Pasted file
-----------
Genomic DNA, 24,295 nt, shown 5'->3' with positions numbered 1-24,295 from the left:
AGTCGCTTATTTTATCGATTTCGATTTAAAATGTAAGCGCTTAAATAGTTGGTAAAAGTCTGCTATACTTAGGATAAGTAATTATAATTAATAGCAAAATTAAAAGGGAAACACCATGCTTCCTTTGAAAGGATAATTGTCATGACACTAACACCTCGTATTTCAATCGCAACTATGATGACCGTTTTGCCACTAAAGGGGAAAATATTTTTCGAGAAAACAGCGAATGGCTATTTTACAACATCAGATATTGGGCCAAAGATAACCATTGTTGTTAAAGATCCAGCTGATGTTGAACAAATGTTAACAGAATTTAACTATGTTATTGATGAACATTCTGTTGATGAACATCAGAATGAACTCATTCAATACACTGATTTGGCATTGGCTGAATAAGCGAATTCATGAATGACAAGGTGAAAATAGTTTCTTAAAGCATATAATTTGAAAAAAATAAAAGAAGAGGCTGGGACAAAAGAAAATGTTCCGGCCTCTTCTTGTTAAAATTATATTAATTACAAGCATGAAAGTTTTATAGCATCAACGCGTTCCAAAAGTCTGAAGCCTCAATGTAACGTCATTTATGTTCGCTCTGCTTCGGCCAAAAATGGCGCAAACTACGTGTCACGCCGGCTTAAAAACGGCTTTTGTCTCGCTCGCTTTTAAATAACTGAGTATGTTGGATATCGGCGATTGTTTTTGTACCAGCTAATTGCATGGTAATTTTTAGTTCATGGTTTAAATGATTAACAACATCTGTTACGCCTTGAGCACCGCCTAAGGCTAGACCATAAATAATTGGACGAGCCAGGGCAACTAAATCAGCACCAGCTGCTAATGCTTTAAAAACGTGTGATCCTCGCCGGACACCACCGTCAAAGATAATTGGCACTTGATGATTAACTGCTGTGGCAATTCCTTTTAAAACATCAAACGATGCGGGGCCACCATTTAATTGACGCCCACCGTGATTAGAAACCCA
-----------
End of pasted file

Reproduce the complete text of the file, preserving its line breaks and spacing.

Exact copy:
Genomic DNA, 24,295 nt, shown 5'->3' with positions numbered 1-24,295 from the left:
AGTCGCTTATTTTATCGATTTCGATTTAAAATGTAAGCGCTTAAATAGTTGGTAAAAGTCTGCTATACTTAGGATAAGTAATTATAATTAATAGCAAAATTAAAAGGGAAACACCATGCTTCCTTTGAAAGGATAATTGTCATGACACTAACACCTCGTATTTCAATCGCAACTATGATGACCGTTTTGCCACTAAAGGGGAAAATATTTTTCGAGAAAACAGCGAATGGCTATTTTACAACATCAGATATTGGGCCAAAGATAACCATTGTTGTTAAAGATCCAGCTGATGTTGAACAAATGTTAACAGAATTTAACTATGTTATTGATGAACATTCTGTTGATGAACATCAGAATGAACTCATTCAATACACTGATTTGGCATTGGCTGAATAAGCGAATTCATGAATGACAAGGTGAAAATAGTTTCTTAAAGCATATAATTTGAAAAAAATAAAAGAAGAGGCTGGGACAAAAGAAAATGTTCCGGCCTCTTCTTGTTAAAATTATATTAATTACAAGCATGAAAGTTTTATAGCATCAACGCGTTCCAAAAGTCTGAAGCCTCAATGTAACGTCATTTATGTTCGCTCTGCTTCGGCCAAAAATGGCGCAAACTACGTGTCACGCCGGCTTAAAAACGGCTTTTGTCTCGCTCGCTTTTAAATAACTGAGTATGTTGGATATCGGCGATTGTTTTTGTACCAGCTAATTGCATGGTAATTTTTAGTTCATGGTTTAAATGATTAACAACATCTGTTACGCCTTGAGCACCGCCTAAGGCTAGACCATAAATAATTGGACGAGCCAGGGCAACTAAATCAGCACCAGCTGCTAATGCTTTAAAAACGTGTGATCCTCGCCGGACACCACCGTCAAAGATAATTGGCACTTGATGATTAACTGCTGTGGCAATTCCTTTTAAAACATCAAACGATGCGGGGCCACCATTTAATTGACGCCCACCGTGATTAGAAACCCA